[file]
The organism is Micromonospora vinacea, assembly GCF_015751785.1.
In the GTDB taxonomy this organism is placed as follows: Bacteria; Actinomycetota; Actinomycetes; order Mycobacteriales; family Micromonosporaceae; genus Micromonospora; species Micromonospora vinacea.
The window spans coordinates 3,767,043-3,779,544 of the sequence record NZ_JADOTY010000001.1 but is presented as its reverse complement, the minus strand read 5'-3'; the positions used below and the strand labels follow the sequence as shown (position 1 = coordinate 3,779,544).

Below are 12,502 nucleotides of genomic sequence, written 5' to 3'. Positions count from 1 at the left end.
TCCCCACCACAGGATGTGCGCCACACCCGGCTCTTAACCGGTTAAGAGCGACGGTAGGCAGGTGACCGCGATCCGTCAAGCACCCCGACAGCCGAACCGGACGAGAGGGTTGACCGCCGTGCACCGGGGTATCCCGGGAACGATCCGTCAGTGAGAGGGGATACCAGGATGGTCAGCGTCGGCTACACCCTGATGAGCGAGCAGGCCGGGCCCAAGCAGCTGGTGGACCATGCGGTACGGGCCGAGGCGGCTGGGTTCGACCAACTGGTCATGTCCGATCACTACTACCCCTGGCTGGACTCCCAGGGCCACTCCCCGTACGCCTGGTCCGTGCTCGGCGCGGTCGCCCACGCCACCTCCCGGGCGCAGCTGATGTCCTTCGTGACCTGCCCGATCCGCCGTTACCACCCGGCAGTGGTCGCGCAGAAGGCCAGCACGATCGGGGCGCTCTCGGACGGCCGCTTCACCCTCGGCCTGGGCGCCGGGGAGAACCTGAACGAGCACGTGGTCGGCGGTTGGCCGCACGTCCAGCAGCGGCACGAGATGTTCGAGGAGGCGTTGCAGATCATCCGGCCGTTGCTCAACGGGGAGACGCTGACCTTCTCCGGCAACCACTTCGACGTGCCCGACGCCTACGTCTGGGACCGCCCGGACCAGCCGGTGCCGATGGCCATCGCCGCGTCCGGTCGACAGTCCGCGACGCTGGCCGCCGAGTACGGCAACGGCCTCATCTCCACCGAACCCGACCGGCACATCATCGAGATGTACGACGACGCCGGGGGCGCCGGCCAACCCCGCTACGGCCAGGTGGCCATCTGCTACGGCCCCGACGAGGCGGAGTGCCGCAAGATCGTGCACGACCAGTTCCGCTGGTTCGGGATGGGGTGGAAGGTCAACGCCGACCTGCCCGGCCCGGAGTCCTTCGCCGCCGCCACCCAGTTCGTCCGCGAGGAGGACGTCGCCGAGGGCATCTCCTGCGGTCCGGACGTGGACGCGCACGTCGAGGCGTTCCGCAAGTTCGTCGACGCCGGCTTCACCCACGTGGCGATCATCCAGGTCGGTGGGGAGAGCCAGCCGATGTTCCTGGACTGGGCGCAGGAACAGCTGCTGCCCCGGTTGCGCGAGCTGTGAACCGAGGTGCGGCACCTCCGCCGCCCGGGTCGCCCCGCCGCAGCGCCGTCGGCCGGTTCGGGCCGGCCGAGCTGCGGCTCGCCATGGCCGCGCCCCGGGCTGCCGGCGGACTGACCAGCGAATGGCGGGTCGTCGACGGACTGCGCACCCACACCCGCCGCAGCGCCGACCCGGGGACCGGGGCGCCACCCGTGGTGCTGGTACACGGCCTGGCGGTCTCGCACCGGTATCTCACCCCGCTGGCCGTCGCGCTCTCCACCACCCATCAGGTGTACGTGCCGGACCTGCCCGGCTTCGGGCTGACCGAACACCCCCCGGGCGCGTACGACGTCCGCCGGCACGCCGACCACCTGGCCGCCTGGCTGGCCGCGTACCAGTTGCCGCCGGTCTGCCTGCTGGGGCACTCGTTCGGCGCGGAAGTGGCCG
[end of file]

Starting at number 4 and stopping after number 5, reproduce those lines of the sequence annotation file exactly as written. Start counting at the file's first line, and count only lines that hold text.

Below are 12,502 nucleotides of genomic sequence, written 5' to 3'. Positions count from 1 at the left end.
TCCCCACCACAGGATGTGCGCCACACCCGGCTCTTAACCGGTTAAGAGCGACGGTAGGCAGGTGACCGCGATCCGTCAAGCACCCCGACAGCCGAACCGGACGAGAGGGTTGACCGCCGTGCACCGGGGTATCCCGGGAACGATCCGTCAGTGAGAGGGGATACCAGGATGGTCAGCGTCGGCTACACCCTGATGAGCGAGCAGGCCGGGCCCAAGCAGCTGGTGGACCATGCGGTACGGGCCGAGGCGGCTGGGTTCGACCAACTGGTCATGTCCGATCACTACTACCCCTGGCTGGACTCCCAGGGCCACTCCCCGTACGCCTGGTCCGTGCTCGGCGCGGTCGCCCACGCCACCTCCCGGGCGCAGCTGATGTCCTTCGTGACCTGCCCGATCCGCCGTTACCACCCGGCAGTGGTCGCGCAGAAGGCCAGCACGATCGGGGCGCTCTCGGACGGCCGCTTCACCCTCGGCCTGGGCGCCGGGGAGAACCTGAACGAGCACGTGGTCGGCGGTTGGCCGCACGTCCAGCAGCGGCACGAGATGTTCGAGGAGGCGTTGCAGATCATCCGGCCGTTGCTCAACGGGGAGACGCTGACCTTCTCCGGCAACCACTTCGACGTGCCCGACGCCTACGTCTGGGACCGCCCGGACCAGCCGGTGCCGATGGCCATCGCCGCGTCCGGTCGACAGTCCGCGACGCTGGCCGCCGAGTACGGCAACGGCCTCATCTCCACCGAACCCGACCGGCACATCATCGAGATGTACGACGACGCCGGGGGCGCCGGCCAACCCCGCTACGGCCAGGTGGCCATCTGCTACGGCCCCGACGAGGCGGAGTGCCGCAAGATCGTGCACGACCAGTTCCGCTGGTTCGGGATGGGGTGGAAGGTCAACGCCGACCTGCCCGGCCCGGAGTCCTTCGCCGCCGCCACCCAGTTCGTCCGCGAGGAGGACGTCGCCGAGGGCATCTCCTGCGGTCCGGACGTGGACGCGCACGTCGAGGCGTTCCGCAAGTTCGTCGACGCCGGCTTCACCCACGTGGCGATCATCCAGGTCGGTGGGGAGAGCCAGCCGATGTTCCTGGACTGGGCGCAGGAACAGCTGCTGCCCCGGTTGCGCGAGCTGTGAACCGAGGTGCGGCACCTCCGCCGCCCGGGTCGCCCCGCCGCAGCGCCGTCGGCCGGTTCGGGCCGGCCGAGCTGCGGCTCGCCATGGCCGCGCCCCGGGCTGCCGGCGGACTGACCAGCGAATGGCGGGTCGTCGACGGACTGCGCACCCACACCCGCCGCAGCGCCGACCCGGGGACCGGGGCGCCACCCGTGGTGCTGGTACACGGCCTGGCGGTCTCGCACCGGTATCTCACCCCGCTGGCCGTCGCGCTCTCCACCACCCATCAGGTGTACGTGCCGGACCTGCCCGGCTTCGGGCTGACCGAACACCCCCCGGGCGCGTACGACGTCCGCCGGCACGCCGACCACCTGGCCGCCTGGCTGGCCGCGTACCAGTTGCCGCCGGTCTGCCTGCTGGGGCACTCGTTCGGCGCGGAAGTGGCCG